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Posts by dah328

All true. Unfortunately, fuel stabilizer helps only with the problem of gasoline degrading as it ages. It does nothing to prevent ethanol from gumming up the internals of the engine, carb, fuel lines, etc.
Red Max and Stihl are the most common brands you see all the commercial crews using. I generally prefer to buy used commercial equipment off Craigslist at a somewhat lower price than new consumer grade equipment. The commercial grade stuff will last forever if you take care of it and you're using it only for your own yard and you get the benefits of the commercial grade stuff which is generally better power, lower cost of operation, and better "repairability" -- i.e.,...
It's pretty hard to beat the price and availability of Hardie. This is certainly more expensive fiber cement out there such as Nichiha, but I'm not sure what the value proposition is. I went round and round with considerations for cladding the exterior of a new garage I put up that had a more modern feel to it and in the end, I went with Hardie siding combined with Tamlyn Xtreme trim as it was much cheaper and more readily available.
I agree that the US played lackadaisically in the final minutes when they should have locked Portugal down. That said, the whole completely opaque "injury time" thing is a total crock. Portugal scores 4:50 into overage time and 5 seconds later the game is over. Yeah, I buy that. FIFA needs to add an official timekeeper with a visible clock so that this nonsense doesn't happen anymore.
I prefer winter tires to AWD because winter tires will help you accelerate, steer, and brake whereas AWD helps you accelerate but does not help you brake or steer (there's some steering advantage with AWD in certain circumstances, but not ones that the average street driver is likely to experience). Of course, there's nothing stopping you from using both AWD and winter tires, but since you pointed out the extra weight of the AWD system, it seems that is a priority for...
I called it:It is exceptionally difficult to warp a BMW rotor under street driving conditions. They are spec'ed considerably beyond anything that would be required for commuting or the occasional "spirited" drive. On the other hand, a bad wheel bearing is a perfect explanation for the vibration problems GF was describing.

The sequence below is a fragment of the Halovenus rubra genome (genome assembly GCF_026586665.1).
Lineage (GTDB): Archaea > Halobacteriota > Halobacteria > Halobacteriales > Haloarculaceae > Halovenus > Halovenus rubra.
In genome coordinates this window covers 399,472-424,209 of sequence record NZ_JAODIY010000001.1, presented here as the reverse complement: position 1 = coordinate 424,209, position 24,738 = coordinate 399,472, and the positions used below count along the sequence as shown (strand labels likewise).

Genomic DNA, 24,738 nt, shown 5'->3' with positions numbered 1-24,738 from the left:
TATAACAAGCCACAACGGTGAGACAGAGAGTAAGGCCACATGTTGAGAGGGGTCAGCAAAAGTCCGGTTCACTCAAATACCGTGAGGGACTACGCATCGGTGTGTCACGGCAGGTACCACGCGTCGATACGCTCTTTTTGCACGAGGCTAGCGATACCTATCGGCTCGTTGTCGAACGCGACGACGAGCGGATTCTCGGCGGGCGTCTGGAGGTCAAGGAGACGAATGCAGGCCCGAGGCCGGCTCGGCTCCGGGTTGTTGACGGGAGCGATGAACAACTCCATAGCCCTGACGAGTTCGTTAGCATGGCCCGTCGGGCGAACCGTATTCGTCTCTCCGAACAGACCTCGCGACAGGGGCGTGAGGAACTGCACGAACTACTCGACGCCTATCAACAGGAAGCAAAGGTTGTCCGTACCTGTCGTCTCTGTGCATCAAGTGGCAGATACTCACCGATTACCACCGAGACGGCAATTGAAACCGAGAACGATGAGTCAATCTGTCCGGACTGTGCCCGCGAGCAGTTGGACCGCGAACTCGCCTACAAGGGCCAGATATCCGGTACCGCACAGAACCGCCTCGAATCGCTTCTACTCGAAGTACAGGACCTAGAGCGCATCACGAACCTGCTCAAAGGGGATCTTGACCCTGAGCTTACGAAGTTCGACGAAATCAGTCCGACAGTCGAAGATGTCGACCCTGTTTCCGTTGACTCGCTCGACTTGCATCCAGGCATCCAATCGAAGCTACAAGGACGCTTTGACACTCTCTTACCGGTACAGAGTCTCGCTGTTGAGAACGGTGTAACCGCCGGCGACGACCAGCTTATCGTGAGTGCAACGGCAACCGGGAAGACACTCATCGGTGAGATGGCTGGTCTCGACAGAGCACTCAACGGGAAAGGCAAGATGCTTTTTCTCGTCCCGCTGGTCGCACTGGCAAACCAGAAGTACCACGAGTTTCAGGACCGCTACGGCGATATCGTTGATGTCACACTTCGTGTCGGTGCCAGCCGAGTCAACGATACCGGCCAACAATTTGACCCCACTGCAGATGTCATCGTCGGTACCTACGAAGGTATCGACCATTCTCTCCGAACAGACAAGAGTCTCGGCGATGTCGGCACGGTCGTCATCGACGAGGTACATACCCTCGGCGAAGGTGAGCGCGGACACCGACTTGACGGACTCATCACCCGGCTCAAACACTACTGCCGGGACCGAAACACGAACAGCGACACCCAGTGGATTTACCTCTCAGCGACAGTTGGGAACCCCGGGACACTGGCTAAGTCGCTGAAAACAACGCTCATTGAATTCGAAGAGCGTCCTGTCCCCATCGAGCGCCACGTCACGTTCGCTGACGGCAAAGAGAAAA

Well, I hope it's just a pair of bushings although I don't know how expensive those are on an E60 M5. That said, I'd happily throw in an oil change with front brakes for $1700. If I did only one of those per weekday at a conservative 2.5 hours per job, I could make $112.5k/year in profit. If I did two per weekday, I'd be right at the StyleForum backup job level of $250k/yr.
I see pricing on those parts in the $900-1200 range. When I hear quotes like $1700 for a front brake job, I sometimes wonder if I should open a shop myself.Oh, and steering wheel vibration while braking is rarely due to brake problems in BMWs. It's usually front control arm bushings or some other suspension component.
Lots of the pros use an airless sprayer to cover 15-20 sq. ft. at a time and then go back over the wet stain with a stain brush to smooth it out. I have yet to tackle my fence, but that's how I intend to do it. If you are using a different stain than the one that is currently on the deck, you do need to get the old stuff completely off, first. The quality of the prep job is more important than the quality of the stain application.
NYC residential property seems awfully volatile for an investment. Residential property values in Manhattan have not been increasing that much lately and the heavy tax burden and notoriously restrictive HOAs in NYC detract from their value as rental properties. If I were looking for residential investment properties, there's a long list of (admittedly less sexy) places that would come before NYC.
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